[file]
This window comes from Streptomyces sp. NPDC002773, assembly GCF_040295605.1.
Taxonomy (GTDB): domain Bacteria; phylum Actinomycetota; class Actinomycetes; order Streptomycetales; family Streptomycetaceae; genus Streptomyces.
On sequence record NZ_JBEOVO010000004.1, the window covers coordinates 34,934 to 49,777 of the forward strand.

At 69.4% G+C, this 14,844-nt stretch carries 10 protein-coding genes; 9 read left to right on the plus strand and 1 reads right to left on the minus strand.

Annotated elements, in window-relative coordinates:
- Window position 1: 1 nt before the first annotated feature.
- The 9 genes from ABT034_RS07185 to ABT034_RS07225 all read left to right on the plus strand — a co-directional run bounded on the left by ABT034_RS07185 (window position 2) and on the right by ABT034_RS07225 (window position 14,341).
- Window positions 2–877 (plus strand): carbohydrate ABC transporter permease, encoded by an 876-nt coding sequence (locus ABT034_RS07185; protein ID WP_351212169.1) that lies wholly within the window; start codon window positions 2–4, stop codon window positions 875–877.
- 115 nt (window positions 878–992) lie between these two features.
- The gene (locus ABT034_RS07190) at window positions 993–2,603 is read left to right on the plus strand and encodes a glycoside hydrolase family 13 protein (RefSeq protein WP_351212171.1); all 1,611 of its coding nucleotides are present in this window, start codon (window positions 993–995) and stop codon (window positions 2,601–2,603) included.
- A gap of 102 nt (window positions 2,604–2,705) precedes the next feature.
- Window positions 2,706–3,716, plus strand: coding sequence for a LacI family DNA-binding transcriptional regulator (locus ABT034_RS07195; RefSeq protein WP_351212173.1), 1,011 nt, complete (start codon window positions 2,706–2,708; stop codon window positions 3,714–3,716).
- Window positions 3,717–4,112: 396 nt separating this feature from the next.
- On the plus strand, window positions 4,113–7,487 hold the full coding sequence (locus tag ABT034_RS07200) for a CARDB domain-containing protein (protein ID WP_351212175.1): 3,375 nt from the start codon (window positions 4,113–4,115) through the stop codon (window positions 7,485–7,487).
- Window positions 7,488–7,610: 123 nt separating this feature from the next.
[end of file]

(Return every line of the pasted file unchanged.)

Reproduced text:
This window comes from Streptomyces sp. NPDC002773, assembly GCF_040295605.1.
Taxonomy (GTDB): domain Bacteria; phylum Actinomycetota; class Actinomycetes; order Streptomycetales; family Streptomycetaceae; genus Streptomyces.
On sequence record NZ_JBEOVO010000004.1, the window covers coordinates 34,934 to 49,777 of the forward strand.

At 69.4% G+C, this 14,844-nt stretch carries 10 protein-coding genes; 9 read left to right on the plus strand and 1 reads right to left on the minus strand.

Annotated elements, in window-relative coordinates:
- Window position 1: 1 nt before the first annotated feature.
- The 9 genes from ABT034_RS07185 to ABT034_RS07225 all read left to right on the plus strand — a co-directional run bounded on the left by ABT034_RS07185 (window position 2) and on the right by ABT034_RS07225 (window position 14,341).
- Window positions 2–877 (plus strand): carbohydrate ABC transporter permease, encoded by an 876-nt coding sequence (locus ABT034_RS07185; protein ID WP_351212169.1) that lies wholly within the window; start codon window positions 2–4, stop codon window positions 875–877.
- 115 nt (window positions 878–992) lie between these two features.
- The gene (locus ABT034_RS07190) at window positions 993–2,603 is read left to right on the plus strand and encodes a glycoside hydrolase family 13 protein (RefSeq protein WP_351212171.1); all 1,611 of its coding nucleotides are present in this window, start codon (window positions 993–995) and stop codon (window positions 2,601–2,603) included.
- A gap of 102 nt (window positions 2,604–2,705) precedes the next feature.
- Window positions 2,706–3,716, plus strand: coding sequence for a LacI family DNA-binding transcriptional regulator (locus ABT034_RS07195; RefSeq protein WP_351212173.1), 1,011 nt, complete (start codon window positions 2,706–2,708; stop codon window positions 3,714–3,716).
- Window positions 3,717–4,112: 396 nt separating this feature from the next.
- On the plus strand, window positions 4,113–7,487 hold the full coding sequence (locus tag ABT034_RS07200) for a CARDB domain-containing protein (protein ID WP_351212175.1): 3,375 nt from the start codon (window positions 4,113–4,115) through the stop codon (window positions 7,485–7,487).
- Window positions 7,488–7,610: 123 nt separating this feature from the next.